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In the Central African Republic last month, I met with Seleka commanders whose forces were accused of just having razed a camp for internally displaced people in the town of Kaga-Bandoro, killing 37 people. They denied responsibility, of course, but when I mentioned that those responsible could be held accountable, they chuckled. The notion that anyone in the Central African Republic would be punished for killings and other war crimes seemed like a joke.

It is easy to see why they think so. Since 2013, when the country descended into a spiral of political and communal violence, killing thousands of civilians, war criminals on all sides have walked free. Women and girls have been raped and used as sex slaves, villages have been burned, and more than 837,000 people remain displaced. But those responsible among the Seleka and anti-balaka have yet to face punishment. They are free to rape, pillage and kill again.

The new displacement camp in Kaga Bandoro, around the MINUSCA base and airstrip, where approximately 15,000 peope sought shelter after the Seleka attack on October 12, 2016. © Edouard Dropsy for Human Rights Watch

This week the international community has a chance to help end that deadly trend. The Brussels conference for the Central African Republic on November 17, organized by the European Union to bring the government and donors together, will give the new authorities in Bangui a platform to outline their priorities and the country’s partners a chance to present their plans.

No simple solution exists, of course, and the country needs a comprehensive program for peace, security and development. But financial and political support to the Central African government’s nearly non-functional judicial system is desperately needed to help stem the violence that continues to tear this country apart.

Concretely, donors should support the innovative judicial institution that gives central Africans some hope: the Special Criminal Court (SSC). Established in June 2015, the court consists of national and international staff and has a mandate to investigate and prosecute the gravest crimes committed in the country since 2003, including war crimes and crimes against humanity.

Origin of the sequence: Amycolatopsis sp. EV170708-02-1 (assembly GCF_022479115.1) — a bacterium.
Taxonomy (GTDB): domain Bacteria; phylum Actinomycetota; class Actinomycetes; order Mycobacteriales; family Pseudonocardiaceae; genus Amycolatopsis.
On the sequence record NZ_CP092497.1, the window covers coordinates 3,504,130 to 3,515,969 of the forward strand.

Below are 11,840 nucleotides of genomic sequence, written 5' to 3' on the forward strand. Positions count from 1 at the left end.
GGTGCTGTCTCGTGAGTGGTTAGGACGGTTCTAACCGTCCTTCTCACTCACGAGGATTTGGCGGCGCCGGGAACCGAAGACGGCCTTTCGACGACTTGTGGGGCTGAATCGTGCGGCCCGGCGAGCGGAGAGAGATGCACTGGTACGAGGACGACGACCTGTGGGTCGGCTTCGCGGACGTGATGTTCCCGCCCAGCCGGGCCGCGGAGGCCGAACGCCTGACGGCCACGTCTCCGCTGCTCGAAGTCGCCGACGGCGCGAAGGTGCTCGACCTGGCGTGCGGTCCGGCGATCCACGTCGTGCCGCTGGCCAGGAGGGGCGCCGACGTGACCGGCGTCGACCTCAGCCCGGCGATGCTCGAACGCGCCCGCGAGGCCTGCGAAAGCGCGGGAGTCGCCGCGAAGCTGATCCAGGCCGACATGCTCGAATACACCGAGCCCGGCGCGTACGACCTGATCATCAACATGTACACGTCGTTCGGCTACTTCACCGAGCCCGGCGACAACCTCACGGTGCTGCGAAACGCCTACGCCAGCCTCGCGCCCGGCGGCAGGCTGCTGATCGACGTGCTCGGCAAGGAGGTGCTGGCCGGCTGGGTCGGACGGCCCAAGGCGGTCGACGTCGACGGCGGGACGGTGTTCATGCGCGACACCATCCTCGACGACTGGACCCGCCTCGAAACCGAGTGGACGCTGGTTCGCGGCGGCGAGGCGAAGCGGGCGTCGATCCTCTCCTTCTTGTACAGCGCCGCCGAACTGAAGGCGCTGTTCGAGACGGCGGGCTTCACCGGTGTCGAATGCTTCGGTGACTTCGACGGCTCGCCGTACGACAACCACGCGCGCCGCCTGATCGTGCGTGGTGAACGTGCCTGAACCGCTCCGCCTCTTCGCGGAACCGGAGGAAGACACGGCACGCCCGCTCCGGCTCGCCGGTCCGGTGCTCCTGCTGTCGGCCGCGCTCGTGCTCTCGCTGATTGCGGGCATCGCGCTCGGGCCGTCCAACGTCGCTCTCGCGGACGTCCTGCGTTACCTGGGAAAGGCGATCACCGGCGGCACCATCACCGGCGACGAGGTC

This court offers the best chance to address serious crimes, break the cycles of impunity, and help strengthen the justice system overall. It will also serve as a necessary partner to the International Criminal Court, which has a mandate to prosecute crimes since August 2012 but will only go after a handful of high-level suspects.

Unfortunately, funding gaps and administrative hurdles have impeded making the court operational. The justice minister announced in August that the international prosecutor would be named by the end of the year, but the appointment of national judges has lagged.

The donors meeting in Brussels can help get the court up and running by giving the body its unqualified support. Donors should commit their support for a full five-year cycle of the court, instead of putting up smaller amounts of money, piecemeal. They should make clear that lasting security and development requires justice. At the same time, the government should order the committees tasked with nominating court officials to expedite their work. And it should stress that accountability for serious crimes forms a central pillar of its stabilization strategy.

A functioning Special Criminal Court will not resolve all of the country’s deep-seated problems. But holding abusers to account can help people regain faith in state institution and heal communal relations.

Conversely, the failure to hold killers accountable makes them feel free to kill again. And with every attack on a village, with every civilian killed, donor money for peace and security – including more than 500 million euros from the European Union since 2013 and over 1.8 billion euros for the UN peacekeeping mission – carries significantly less weight.

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